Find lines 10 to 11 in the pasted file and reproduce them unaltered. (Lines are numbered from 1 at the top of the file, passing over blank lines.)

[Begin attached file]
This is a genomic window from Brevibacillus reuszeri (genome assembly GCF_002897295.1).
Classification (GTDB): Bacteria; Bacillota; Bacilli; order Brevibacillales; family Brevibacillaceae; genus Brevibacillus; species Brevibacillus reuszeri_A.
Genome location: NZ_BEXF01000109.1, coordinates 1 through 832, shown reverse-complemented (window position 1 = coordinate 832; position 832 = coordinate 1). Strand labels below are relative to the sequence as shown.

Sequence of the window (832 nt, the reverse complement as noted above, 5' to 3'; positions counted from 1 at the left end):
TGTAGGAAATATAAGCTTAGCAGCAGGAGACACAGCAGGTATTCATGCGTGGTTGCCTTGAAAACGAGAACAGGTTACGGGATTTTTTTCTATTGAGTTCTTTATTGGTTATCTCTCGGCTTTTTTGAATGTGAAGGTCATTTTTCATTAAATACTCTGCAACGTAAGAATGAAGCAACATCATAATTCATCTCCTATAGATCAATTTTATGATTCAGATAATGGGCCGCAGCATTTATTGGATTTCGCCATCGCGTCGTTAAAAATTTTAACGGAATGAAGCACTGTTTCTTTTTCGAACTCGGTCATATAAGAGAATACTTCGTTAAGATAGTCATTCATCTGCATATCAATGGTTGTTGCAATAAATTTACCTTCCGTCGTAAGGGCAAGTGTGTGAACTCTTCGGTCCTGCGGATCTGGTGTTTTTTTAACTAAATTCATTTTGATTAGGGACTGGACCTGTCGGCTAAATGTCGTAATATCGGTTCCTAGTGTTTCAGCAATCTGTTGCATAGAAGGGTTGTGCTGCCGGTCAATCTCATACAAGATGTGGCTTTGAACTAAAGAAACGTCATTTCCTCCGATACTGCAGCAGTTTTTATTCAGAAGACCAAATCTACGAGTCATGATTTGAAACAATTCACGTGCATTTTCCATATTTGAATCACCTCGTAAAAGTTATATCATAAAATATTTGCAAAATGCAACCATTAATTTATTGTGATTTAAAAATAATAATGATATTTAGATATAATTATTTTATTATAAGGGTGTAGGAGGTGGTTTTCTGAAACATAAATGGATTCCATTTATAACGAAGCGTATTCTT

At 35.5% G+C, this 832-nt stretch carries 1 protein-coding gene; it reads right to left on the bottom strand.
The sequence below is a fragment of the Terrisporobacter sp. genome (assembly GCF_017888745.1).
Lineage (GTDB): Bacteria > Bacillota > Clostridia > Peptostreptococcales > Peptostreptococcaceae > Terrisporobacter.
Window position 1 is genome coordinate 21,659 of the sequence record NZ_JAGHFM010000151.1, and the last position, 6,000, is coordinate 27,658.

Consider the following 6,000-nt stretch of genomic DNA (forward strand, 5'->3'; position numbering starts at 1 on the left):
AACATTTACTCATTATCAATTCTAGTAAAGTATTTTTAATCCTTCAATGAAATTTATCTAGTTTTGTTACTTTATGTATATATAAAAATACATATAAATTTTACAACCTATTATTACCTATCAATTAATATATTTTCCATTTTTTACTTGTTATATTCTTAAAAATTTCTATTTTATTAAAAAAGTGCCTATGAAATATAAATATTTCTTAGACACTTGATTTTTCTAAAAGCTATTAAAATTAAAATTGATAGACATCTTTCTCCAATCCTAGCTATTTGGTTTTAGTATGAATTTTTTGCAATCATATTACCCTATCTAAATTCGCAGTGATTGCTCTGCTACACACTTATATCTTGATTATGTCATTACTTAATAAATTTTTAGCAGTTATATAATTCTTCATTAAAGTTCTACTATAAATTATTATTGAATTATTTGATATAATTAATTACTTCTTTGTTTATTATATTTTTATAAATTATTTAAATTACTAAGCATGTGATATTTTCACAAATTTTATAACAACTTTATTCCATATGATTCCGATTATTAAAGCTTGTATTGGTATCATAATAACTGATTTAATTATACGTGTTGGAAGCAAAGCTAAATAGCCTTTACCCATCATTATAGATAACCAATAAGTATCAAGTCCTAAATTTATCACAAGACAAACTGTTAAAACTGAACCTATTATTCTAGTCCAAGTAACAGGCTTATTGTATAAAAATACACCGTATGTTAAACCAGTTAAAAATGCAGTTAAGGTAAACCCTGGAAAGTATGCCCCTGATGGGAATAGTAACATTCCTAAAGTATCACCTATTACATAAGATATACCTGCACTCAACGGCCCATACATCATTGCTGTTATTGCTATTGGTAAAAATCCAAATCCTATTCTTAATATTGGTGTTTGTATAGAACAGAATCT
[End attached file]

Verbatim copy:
Consider the following 6,000-nt stretch of genomic DNA (forward strand, 5'->3'; position numbering starts at 1 on the left):
AACATTTACTCATTATCAATTCTAGTAAAGTATTTTTAATCCTTCAATGAAATTTATCTAGTTTTGTTACTTTATGTATATATAAAAATACATATAAATTTTACAACCTATTATTACCTATCAATTAATATATTTTCCATTTTTTACTTGTTATATTCTTAAAAATTTCTATTTTATTAAAAAAGTGCCTATGAAATATAAATATTTCTTAGACACTTGATTTTTCTAAAAGCTATTAAAATTAAAATTGATAGACATCTTTCTCCAATCCTAGCTATTTGGTTTTAGTATGAATTTTTTGCAATCATATTACCCTATCTAAATTCGCAGTGATTGCTCTGCTACACACTTATATCTTGATTATGTCATTACTTAATAAATTTTTAGCAGTTATATAATTCTTCATTAAAGTTCTACTATAAATTATTATTGAATTATTTGATATAATTAATTACTTCTTTGTTTATTATATTTTTATAAATTATTTAAATTACTAAGCATGTGATATTTTCACAAATTTTATAACAACTTTATTCCATATGATTCCGATTATTAAAGCTTGTATTGGTATCATAATAACTGATTTAATTATACGTGTTGGAAGCAAAGCTAAATAGCCTTTACCCATCATTATAGATAACCAATAAGTATCAAGTCCTAAATTTATCACAAGACAAACTGTTAAAACTGAACCTATTATTCTAGTCCAAGTAACAGGCTTATTGTATAAAAATACACCGTATGTTAAACCAGTTAAAAATGCAGTTAAGGTAAACCCTGGAAAGTATGCCCCTGATGGGAATAGTAACATTCCTAAAGTATCACCTATTACATAAGATATACCTGCACTCAACGGCCCATACATCATTGCTGTTATTGCTATTGGTAAAAATCCAAATCCTATTCTTAATATTGGTGTTTGTATAGAACAGAATCT